I'm seeking advice, suggestions, and ideas on how to handle the updating of large amounts of data in OpenGL and c++.
My partner and I have gone through two methods.
The first is vertex by vertex rendering. Right away, this was crossed off the table; it's super slow! When using it, the simulation ran at 3 FPS. All it was rendering was just some untextured cubes composing a flat landscape. Imagine adding some animals to that, or even a full blown world! This method is definitely not an option.
The second method is VBOs. The problem with VBOs is that they don't like having vertice added or removed (though removing can be accomplished with a hack of setting data to null). We could just create a new VBO every time something changes in this way, but the 3D data is likely to change often, if not every frame. Thus that would also be very inefficient, and VBOs are not an option either since, we can't add vertices/faces and can only dirty-hack remove existing vertices/faces.
What, then, would be the best method for us to use? Would we be able to use a shader or something to create a custom datatype on the graphics card, upload the 3D data to it initially, and then afterwards, only send the transformation details (such as a transformation matrix or what have you) and what faces/vertice have been removed/added? Even if the above method is a possibility, how else could I go about doing this, and what is its pros and cons? Perhaps one of those would better serve my needs.
Edit: Here is what I mean by "large amounts of data". It shall be known that the project that requires this fast updating of "large amounts" of OpenGL data is a simulator that attempts to simulate its own world. World being defined as an entire existence, which may include multiple universes, dimensions, galaxies, solar systems, planets, etc, such that it is not limited to a single "planet", which is a common definition of the term "world". Thus, this "large amount of data" is the portion of the world that is visible to the player.
As this is a world simulator, all the data of the world is procedurally generated. This means 3D models are NOT being loaded. The "3d models", if you wish to call them that, are generated from the 3D data of the objects in the world, such as a house, tree, car, flower, cat, or cup.
In short, the world simulation aims to simulate the world as detailed as possible (the limit being set by the resources of the computer running it). For the purpose of this question, let us assume that the simulation is being run on a computer that allows for every object to possess very high polygon counts which we will say, for the purpose of this question, exceeds 100k for a cat.
That in itself is not a problem; just initially place the data in a VBO. However, what happens as the cat grows? New vertices and faces would be added and removed. The case extends to actions the cat does such as walking around the world (Animations are not explicitly defined and used in the code. They are, rather, a byproduct of the simulation, in which the 3D data itself is updated, creating the effect of an animation). That is where the problem lays. Creating a new VBO for every frame of the 'animation' (keep in mind the above statement on animations), or for every time the cat grows, is not an option due to performance concerns. It'd more or less achieve the same results as vertices by vertices rendering, but with more overhead, and the only performance gains seen being when no new vertices and faces are added or removed.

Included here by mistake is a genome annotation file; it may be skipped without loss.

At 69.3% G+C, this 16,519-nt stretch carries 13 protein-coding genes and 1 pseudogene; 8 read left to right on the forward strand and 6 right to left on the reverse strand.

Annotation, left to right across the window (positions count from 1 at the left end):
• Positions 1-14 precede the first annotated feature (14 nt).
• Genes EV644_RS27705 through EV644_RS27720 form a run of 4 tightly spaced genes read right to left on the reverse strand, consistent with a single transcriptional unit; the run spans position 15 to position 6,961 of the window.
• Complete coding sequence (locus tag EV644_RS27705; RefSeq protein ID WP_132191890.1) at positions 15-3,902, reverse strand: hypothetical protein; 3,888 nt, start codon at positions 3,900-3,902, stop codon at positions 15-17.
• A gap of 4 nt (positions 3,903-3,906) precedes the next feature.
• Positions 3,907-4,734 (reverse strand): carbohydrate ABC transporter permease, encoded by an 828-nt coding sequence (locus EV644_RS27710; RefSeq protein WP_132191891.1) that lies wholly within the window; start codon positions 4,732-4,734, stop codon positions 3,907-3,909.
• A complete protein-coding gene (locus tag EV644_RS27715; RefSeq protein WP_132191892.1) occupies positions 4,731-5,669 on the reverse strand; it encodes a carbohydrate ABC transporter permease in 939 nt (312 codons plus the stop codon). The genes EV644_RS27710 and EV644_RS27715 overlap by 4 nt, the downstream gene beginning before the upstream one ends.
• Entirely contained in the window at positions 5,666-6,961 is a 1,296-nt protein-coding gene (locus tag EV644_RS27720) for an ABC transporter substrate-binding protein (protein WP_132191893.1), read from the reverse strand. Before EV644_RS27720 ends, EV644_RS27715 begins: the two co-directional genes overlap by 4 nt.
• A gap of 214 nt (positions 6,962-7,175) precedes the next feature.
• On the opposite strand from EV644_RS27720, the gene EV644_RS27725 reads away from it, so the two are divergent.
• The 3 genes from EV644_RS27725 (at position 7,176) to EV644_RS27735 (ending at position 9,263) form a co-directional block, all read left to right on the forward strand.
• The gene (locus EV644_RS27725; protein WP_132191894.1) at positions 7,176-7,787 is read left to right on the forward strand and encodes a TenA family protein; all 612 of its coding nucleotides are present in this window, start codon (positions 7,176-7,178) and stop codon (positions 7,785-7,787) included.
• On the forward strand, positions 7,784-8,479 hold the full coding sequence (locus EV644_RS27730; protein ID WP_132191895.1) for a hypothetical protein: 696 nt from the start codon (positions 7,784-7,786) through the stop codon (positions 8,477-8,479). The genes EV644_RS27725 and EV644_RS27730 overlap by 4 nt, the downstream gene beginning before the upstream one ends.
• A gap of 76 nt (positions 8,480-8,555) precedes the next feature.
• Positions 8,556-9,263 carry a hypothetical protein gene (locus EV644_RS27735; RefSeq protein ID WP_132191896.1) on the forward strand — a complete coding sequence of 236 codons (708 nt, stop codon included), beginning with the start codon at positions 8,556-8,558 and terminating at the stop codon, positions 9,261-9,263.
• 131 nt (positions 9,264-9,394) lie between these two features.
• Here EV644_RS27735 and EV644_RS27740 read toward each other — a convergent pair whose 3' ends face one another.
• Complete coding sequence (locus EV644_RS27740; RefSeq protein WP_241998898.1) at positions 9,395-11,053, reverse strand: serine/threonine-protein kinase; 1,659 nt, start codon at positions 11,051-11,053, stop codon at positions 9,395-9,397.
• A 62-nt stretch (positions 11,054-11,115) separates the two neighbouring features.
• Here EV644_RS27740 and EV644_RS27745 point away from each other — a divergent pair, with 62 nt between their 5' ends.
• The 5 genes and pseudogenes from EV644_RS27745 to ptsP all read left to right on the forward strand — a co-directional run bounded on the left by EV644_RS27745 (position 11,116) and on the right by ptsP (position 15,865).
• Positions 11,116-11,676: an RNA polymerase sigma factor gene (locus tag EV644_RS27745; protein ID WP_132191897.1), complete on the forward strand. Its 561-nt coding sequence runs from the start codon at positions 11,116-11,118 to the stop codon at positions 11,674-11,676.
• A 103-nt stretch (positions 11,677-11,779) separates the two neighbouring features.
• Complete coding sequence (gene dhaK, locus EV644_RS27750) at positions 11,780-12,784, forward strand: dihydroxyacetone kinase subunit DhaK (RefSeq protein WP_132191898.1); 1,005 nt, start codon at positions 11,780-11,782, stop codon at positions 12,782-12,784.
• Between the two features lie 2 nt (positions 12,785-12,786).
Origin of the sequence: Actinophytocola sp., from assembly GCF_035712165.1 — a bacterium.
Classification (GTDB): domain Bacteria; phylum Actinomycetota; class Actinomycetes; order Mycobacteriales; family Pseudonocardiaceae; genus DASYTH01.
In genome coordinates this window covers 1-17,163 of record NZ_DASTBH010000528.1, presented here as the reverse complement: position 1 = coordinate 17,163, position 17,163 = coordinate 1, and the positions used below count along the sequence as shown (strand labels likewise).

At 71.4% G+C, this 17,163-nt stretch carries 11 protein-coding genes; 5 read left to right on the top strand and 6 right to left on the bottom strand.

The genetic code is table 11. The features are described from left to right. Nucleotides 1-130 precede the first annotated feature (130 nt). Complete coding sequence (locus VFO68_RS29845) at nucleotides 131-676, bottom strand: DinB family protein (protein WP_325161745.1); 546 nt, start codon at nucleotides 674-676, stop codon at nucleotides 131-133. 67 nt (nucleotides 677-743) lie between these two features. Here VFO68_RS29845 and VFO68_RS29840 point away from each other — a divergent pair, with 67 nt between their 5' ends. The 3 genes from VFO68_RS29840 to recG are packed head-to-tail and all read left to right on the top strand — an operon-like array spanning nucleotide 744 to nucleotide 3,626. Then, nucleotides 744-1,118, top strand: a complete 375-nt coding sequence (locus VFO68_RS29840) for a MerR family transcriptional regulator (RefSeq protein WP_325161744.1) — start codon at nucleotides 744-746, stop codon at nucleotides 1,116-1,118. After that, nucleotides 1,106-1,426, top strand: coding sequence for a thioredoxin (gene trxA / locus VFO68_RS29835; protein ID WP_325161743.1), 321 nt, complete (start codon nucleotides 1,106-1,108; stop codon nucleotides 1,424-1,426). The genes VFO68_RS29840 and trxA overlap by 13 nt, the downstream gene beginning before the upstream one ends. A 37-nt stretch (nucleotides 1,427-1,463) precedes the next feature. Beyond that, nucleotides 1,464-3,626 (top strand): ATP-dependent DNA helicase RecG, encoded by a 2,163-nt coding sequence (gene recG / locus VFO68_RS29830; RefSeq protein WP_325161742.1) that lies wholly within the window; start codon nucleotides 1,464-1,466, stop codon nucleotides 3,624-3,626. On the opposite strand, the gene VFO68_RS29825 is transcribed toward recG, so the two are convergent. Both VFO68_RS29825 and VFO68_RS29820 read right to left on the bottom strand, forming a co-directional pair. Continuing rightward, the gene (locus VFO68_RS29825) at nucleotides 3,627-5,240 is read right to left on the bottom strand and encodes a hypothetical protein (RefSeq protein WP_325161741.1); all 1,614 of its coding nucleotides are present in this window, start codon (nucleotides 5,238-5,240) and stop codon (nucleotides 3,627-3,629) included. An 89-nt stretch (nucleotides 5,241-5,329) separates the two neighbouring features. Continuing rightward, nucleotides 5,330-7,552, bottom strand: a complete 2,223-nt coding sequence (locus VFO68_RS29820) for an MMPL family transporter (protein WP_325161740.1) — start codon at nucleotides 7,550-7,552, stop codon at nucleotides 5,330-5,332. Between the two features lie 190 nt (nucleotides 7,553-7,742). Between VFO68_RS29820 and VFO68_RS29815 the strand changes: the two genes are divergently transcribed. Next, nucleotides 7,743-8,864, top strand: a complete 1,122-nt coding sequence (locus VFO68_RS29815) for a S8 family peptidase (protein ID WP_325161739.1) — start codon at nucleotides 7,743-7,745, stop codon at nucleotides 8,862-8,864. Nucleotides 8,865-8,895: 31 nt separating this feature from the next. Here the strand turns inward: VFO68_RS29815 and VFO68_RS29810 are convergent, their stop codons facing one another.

In conclusion, large amounts of data, such as 100k polygons per model, will be seen. The specific edits that will be done to this data results from the growing, or otherwise shrinking, of objects in the world and the simulation of these objects (See the note I made earlier on animations.)
To clarify confusion, this is how the data is changed:
1. The position of each vertices is updated relative to the camera. Eg, a dog walking away from the camera.
2. Vertices are added and removed from the model. Thus faces are also changed, removed, or created.
Changes #1 and #2 are expected to occur at least once a second for every object in the world, excluding terrain, rocks and other inanimate objects.
I do not see how patterns of changes can be predicted, as the data can change in unimaginable ways.
Examples of changes that will occur:
1. The simplest case, an apple falling from the sky. This is easily be done by simply applying a transformation matrice. The rest that follow are more complex.
2. A sword lopping off the arm of a soldier. In this example, vertices are removed from one model and put into a new model. VBOs do not explicitly support this, but a dirty hack exists to work around it.
3. An engineer welding two pieces of metal together. In this example, vertices are removed from one model, and added to the next. VBOs do not support this. In this specific case, that problem can be worked around by simply retaining the individual VBOs and only do the merger of data in the world simulation code.
4. A chemical reaction. Such examples of this would be an acid eating away a material or mixing liquid detergent and hydrogen peroxide reference video)
5. A physical reaction, such as ice melting into water.
6. Liquids. The most complex case, as their surface dynamically changes in countless ways.
A wave of inspiration swept over me and I've come up with two ideas on how to solve this problem. I'm now working with my partner towards implementing both. In short, one method creates a custom data structure similar to VBOs, that has the in-built feature of adding and removing vertices, while the other is a hack using VBOs, destroying the old one whenever vertices are added or removed and recreating it, but doing it on the GPU so that data is not transferred all the time, which is the source of the nightmarish slow performance of vertex by vertex rendering. More details to come.